Michelle Williams anything but meek

By Drew Hunt

Known for her documentary-esque tales of 20-somethings in transitory funks, Kelly Reichardt explores new ground in her period Western “Meek’s Cutoff,” a harrowing story that represents a substantial stylistic leap forward for the young filmmaker.

Along for the ride is Oscar-nominated actress Michelle Williams, who plays Emily, matriarch to a group of pioneers headed west in the year 1845.

Based on a real-life incident, members of an Oregon-bound wagon train are led off course into an unruly desert by their bullheaded guide, Meek, played by Bruce Greenwood. Desperate, the group trudges on. One day, they capture a stoic, non-English-speaking Native American and enlist him in hopes he’ll lead them to water—despite Meek’s claims that doing so will lead to their demise.

With Emily making this decision, the film adopts a number of contemporary political and social allusions that subvert its old-timey Western feel. As Meek preaches his manifest destiny madness, Emily represents the film’s ethical core. She forthrightly defends the group’s newfound steward, despite the fact that she has no real idea where he might be leading them.

After garnering praise for her performance in last year’s melancholic “Blue Valentine,” Williams dials back the garish overacting that plagued that film in favor of a naturalistic approach.

She’s barely recognizable underneath the pounds of soot and dirt that cover her face, but her presence amid this ensemble cast is formidable. By asserting herself as the only member of the party with the gall to stand up for something, she displays a fortitude reserved for the toughest Western heroes, effectively placing her at odds with the boastful Meek, who fancies himself a man’s man despite his ineptitude.

Beyond characterization, much of the film’s visual style revolves around capturing the rugged detail of the desert landscape. Reichardt’s largely static camera captures the peaks and valleys with the delicacy of a still image. These artful compositions elevate what are admittedly barren images into something far more substantial.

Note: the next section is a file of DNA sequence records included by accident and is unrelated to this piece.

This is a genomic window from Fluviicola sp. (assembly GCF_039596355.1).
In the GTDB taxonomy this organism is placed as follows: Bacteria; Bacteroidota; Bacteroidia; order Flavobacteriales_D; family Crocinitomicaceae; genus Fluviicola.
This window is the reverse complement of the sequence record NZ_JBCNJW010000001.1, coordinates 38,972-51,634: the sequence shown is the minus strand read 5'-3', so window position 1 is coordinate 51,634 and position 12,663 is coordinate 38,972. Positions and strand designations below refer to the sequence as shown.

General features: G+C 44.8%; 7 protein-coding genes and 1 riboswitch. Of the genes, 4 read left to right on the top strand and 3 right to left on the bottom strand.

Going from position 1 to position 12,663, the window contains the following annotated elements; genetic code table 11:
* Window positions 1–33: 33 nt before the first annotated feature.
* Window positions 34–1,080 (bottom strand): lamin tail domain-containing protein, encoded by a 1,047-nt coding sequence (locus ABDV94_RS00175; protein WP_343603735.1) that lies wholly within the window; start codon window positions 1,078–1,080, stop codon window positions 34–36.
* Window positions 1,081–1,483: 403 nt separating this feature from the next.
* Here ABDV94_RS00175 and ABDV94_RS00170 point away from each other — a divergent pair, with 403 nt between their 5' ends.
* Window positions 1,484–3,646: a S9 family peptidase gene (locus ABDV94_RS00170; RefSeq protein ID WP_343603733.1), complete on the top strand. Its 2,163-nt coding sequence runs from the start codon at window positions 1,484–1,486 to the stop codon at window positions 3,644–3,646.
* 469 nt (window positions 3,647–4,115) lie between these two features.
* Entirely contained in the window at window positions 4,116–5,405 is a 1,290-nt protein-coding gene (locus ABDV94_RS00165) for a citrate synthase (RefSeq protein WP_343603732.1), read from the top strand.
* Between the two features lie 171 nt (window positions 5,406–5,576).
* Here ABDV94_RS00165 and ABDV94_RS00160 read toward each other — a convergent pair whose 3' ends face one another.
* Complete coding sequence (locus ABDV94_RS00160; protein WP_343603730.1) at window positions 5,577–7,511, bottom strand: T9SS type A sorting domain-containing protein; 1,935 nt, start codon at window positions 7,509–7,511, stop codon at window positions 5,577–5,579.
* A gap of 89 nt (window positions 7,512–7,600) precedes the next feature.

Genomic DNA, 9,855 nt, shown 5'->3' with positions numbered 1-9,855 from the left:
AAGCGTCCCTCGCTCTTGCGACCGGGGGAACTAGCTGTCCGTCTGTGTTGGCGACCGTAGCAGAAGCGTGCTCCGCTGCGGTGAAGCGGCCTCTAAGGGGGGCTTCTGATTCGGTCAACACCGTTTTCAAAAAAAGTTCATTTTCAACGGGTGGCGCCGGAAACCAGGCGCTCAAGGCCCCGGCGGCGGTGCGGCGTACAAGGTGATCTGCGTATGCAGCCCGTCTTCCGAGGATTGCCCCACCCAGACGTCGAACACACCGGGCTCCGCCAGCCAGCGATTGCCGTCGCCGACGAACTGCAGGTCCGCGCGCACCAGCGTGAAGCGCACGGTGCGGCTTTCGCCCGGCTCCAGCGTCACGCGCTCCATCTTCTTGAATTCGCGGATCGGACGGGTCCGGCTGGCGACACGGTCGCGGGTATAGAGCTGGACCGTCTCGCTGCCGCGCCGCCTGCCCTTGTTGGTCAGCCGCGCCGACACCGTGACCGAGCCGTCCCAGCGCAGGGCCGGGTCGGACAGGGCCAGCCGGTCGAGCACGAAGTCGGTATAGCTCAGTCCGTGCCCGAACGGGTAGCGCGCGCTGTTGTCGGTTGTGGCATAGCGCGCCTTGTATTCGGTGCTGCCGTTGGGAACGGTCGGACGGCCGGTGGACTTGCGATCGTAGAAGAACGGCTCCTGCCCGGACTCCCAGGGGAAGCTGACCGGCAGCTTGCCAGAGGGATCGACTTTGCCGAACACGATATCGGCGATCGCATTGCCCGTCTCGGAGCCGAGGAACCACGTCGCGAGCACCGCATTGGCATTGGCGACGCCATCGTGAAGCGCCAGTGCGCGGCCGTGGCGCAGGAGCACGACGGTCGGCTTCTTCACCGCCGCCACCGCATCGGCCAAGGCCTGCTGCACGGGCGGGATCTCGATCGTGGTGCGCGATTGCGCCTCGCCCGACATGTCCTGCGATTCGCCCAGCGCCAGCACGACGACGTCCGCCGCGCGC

Setting has proved vital for Reichardt in the past. The wooded terrain of “Old Joy” and transient cityscape of “Wendy and Lucy” play key roles in extending Reichardt’s larger thematic ideas opposed to mere placeholders in which her characters interact.

“Meek’s Cutoff” is no exception. Despite its desolate nature, there’s an majesty to this wilderness. Its sloping hills and vast skies can accurately be described as beautiful even as the characters suffer through them. There is no psychological connection between the characters and environment they exist in. The two are wholly at odds.

As a result, the film’s breadth renders it more exhilarating than Reichardt’s previous minimalist experiments. Tensions are heightened and stakes are raised. But she isn’t afraid to underplay the severity of the situation by focusing on authenticity. The arduous and ritualistic nature of their travel magnifies the nitty-gritty of life on the prairie. Sweeping tracking shots of wooden wheels grinding against coarse dirt keep the film grounded in realism.

When moments of dread do arrive—such as a gripping Mexican standoff that finds guns drawn on Meek and Williams—they feel entirely genuine, despite operating as somewhat tawdry plot points.

Finding her footing between the genre sensibilities of John Ford and subdued tonal musings of legendary Japanese director Yasujiro Ozu, Reichardt has produced a film that is the best American release this year.